For a man who likes to ensure his employees always take a lunch break, Bruce Daisley isn’t such a stickler for his own sustenance. As he ushers People Management into Twitter’s understated central London hub, staff are taking to the lifts to get out into the spring sunshine. But the boss – he’s been vice president EMEA, effectively the firm’s highest ranking executive outside the US, since 2015 – only has time for water between meetings.
Ensuring a better pace, and increased human-centredness, at work has been a passion of Daisley’s ever since his earlier career as a media sales executive, but in recent years his “side hustles” have made him more famous than his day job. His intelligent and well-connected podcast, Eat Sleep Work Repeat, is officially the most listened-to business podcast in the UK and his new book, The Joy of Work (an accompaniment to his recent New Work manifesto) is already a bestseller.
He describes it as a “troublemaker’s manifesto” and is proud to have taken an HR-based title to a broader audience: “It alarms me it’s so infrequent that the themes we think about permeate beyond the HR community,” he says. People Management asked him just what he’d like the rest of the world to know.
What got you interested in the topic of why we work?
It was self-education more than anything else. I was interested in understanding workplace psychology, but what really struck me was that gap between leadership and HR where culture partly sits. The evidence is slipping through the cracks. The science of open-plan offices, for instance, astonished me – if you said that open-plan offices were injurious to creativity and endangered workplace collaboration, you’d have thought it would be a discussion for the top table. But it hasn’t permeated the workplace.
What are the building blocks of workplace culture?
In workplace psychology, the big trends are an emphasis on psychological safety, that speaking truth to power or being able to fail are fundamental. But any time you try to change a culture, you’re faced with the fact that half of all office workers report feeling burned out. People are in a state of overstimulated exhaustion… since email went onto phones, the average working day has gone up by two hours and if you look at people who open emails outside the office, half of them show the highest measurable levels of stress.
How should we use technology more positively at work?
You need to be intentional about it, including reducing the amount of time spent on email. Thinking we can stay connected all the time and maintain a level of concentration and conversation is clearly untrue. That includes Twitter, Facebook, whatever – if you’re on social media in meetings, you are increasing the amount of time you will spend in those meetings.
There’s no instruction manual for how to work. The consequence of that is that people are checking emails while they’re on a night out or over the weekend. The average American who is expected to be connected to their workplace clocks up about 70 hours a week of electronic availability. The future of work is doing less, not doing more.
And meanwhile, we have CEOs and celebrities boasting about how early they get up to work…
Did you see that Mark Wahlberg thing [his itinerary, which he posted on social media]? He’s up at 2.30am. We see that, or we see Elon Musk saying that unless you’re doing an 80-hour week you’re not showing up – it suggests our cognitive powers are infinite, but there’s no shortage of science to say that if you do more than eight hours of work a day, you are spent. Someone who tells you they can work 17 hours a day is lying to themselves.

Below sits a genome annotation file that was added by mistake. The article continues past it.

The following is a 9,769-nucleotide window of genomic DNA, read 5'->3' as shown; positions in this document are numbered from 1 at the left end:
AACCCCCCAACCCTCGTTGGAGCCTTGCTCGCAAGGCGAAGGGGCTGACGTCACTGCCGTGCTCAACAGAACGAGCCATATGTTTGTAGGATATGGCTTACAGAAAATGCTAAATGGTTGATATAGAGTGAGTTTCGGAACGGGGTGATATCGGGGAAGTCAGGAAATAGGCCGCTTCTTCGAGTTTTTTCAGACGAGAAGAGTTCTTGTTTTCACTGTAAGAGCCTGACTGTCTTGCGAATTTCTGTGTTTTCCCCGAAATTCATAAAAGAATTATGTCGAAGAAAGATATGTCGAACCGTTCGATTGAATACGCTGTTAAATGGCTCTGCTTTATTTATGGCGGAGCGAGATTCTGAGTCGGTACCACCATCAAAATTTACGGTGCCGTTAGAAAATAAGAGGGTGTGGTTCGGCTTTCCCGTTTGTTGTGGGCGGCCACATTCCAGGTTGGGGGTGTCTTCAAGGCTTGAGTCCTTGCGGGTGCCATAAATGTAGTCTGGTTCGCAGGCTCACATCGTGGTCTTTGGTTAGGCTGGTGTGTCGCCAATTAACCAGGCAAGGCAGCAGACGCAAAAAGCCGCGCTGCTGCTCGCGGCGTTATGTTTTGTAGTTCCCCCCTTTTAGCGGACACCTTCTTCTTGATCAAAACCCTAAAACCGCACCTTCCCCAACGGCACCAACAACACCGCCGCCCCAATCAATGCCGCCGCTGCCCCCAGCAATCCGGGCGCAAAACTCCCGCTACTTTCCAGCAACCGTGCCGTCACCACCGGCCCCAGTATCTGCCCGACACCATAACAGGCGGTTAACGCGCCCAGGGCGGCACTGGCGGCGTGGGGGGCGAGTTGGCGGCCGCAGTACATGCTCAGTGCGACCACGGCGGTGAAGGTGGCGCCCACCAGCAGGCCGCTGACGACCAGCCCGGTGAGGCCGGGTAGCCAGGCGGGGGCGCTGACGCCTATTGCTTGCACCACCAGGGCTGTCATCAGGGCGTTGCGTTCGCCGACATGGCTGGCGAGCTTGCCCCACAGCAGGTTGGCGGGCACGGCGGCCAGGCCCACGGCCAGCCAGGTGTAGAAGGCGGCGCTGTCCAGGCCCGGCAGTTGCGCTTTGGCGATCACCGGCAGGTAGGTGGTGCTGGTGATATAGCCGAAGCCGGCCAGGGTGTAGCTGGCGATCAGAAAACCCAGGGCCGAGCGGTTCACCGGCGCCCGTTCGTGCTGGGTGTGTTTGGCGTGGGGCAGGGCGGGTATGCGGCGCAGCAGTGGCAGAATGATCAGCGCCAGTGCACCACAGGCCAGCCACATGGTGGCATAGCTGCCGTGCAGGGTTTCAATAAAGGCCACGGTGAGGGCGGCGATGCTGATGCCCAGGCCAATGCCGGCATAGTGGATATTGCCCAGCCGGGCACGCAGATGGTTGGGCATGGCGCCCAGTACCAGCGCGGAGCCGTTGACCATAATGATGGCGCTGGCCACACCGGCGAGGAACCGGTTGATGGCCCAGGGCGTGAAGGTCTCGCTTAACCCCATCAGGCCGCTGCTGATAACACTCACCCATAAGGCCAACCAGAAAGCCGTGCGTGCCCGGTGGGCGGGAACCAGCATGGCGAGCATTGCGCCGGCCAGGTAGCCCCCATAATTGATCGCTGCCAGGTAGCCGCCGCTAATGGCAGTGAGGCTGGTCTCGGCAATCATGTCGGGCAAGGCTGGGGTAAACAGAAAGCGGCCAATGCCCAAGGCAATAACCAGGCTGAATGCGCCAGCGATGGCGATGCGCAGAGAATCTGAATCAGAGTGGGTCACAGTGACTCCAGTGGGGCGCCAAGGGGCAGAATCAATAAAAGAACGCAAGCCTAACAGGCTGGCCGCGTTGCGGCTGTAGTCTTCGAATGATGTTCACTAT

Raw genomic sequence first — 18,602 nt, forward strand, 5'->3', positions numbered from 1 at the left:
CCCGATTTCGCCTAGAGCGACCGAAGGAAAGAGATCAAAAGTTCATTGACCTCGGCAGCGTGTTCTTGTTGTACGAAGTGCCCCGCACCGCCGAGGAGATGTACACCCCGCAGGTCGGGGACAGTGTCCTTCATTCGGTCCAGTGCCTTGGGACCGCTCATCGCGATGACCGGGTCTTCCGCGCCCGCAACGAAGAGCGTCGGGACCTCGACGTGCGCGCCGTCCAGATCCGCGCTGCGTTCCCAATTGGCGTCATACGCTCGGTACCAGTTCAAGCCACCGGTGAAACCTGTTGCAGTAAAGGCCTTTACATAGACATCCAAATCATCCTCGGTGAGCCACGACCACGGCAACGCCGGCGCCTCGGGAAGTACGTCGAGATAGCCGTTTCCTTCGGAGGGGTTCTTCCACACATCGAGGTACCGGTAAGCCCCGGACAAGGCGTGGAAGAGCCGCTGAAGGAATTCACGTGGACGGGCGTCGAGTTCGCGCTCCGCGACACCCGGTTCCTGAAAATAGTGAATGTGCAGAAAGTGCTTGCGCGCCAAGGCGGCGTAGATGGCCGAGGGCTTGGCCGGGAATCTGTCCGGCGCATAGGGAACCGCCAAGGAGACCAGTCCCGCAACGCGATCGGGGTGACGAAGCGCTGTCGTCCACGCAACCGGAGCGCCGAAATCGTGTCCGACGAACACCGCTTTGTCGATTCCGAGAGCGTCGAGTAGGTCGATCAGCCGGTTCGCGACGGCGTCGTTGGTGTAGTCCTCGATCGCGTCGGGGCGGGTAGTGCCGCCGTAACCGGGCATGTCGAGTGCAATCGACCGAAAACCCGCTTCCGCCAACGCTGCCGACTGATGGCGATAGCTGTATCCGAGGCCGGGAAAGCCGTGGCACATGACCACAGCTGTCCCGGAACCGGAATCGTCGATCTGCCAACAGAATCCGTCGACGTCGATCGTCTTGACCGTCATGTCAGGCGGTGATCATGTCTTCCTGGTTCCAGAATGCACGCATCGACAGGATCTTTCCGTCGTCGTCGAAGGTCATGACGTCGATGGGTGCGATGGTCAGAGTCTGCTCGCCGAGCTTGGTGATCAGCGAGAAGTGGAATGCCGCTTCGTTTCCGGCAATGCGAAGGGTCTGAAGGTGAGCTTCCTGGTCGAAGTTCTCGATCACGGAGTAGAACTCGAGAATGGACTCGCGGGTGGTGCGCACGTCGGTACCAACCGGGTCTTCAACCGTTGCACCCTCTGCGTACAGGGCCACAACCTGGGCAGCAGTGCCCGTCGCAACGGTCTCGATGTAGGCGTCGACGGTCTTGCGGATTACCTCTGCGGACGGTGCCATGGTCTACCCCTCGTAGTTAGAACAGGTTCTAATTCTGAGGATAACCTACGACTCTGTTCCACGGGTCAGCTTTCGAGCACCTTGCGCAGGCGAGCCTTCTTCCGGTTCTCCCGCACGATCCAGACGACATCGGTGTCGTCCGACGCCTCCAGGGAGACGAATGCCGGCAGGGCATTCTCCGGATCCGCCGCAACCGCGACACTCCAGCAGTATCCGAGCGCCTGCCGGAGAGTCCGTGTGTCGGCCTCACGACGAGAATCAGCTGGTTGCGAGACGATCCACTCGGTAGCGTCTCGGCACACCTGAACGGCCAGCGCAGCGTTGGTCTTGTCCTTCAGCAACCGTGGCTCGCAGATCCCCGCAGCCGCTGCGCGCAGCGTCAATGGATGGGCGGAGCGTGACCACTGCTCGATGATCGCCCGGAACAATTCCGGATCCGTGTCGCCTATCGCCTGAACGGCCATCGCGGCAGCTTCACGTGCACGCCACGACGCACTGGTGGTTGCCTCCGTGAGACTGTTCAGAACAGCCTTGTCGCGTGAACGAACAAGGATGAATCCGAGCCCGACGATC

My favourite example is [former Yahoo CEO] Marissa Mayer. She said the secret of her success was working 17 hour days, never taking vacation, sleeping under her desk twice a week and often holding in a wee. Wow. Why do we allow that lie to permeate the legends of these people? She was employee number 20 at Google. She was in the right place at the right time and that’s why she was successful.
Isn’t it easier to re-engineer work when you’re a rich Silicon Valley firm, though?
I’d challenge that. Twitter for a long time was a loss-making organisation and that was the burden we had to carry. People might see the opulence and success of Google and Facebook, but Twitter doesn’t sit in that category.
Tech firms have been responsible for a massive amount of misdirection when it comes to workplace culture. Any of the tech firms you see now, their principle innovation was done before their culture was backwards-engineered. Any time you see a photo of a neon-coloured slide cascading through a great place to work, that’s a marketing exercise and it has no bearing whatsoever on what those places are like to work in. But we have an incredible culture here in London and we have been fortunate enough to build it from the ground up.
How did you do that?
Every single thing that could go wrong has gone wrong [at Twitter]. But I’ve learned from my mistakes. Someone came to me and said ‘I know we’re not allowed to work from home, but if I need to finish a presentation, can I leave at 3pm to get it done?’ I was embarrassed by that. It was an illustration of how we turn adults into children. We create dependencies and end up with people asking if they can go to the bathroom or work from hone. And that’s why point number one on my manifesto was ‘Presume Permission’ – presume you can edit the way you work and make the adaptations you need, unless you’re told otherwise.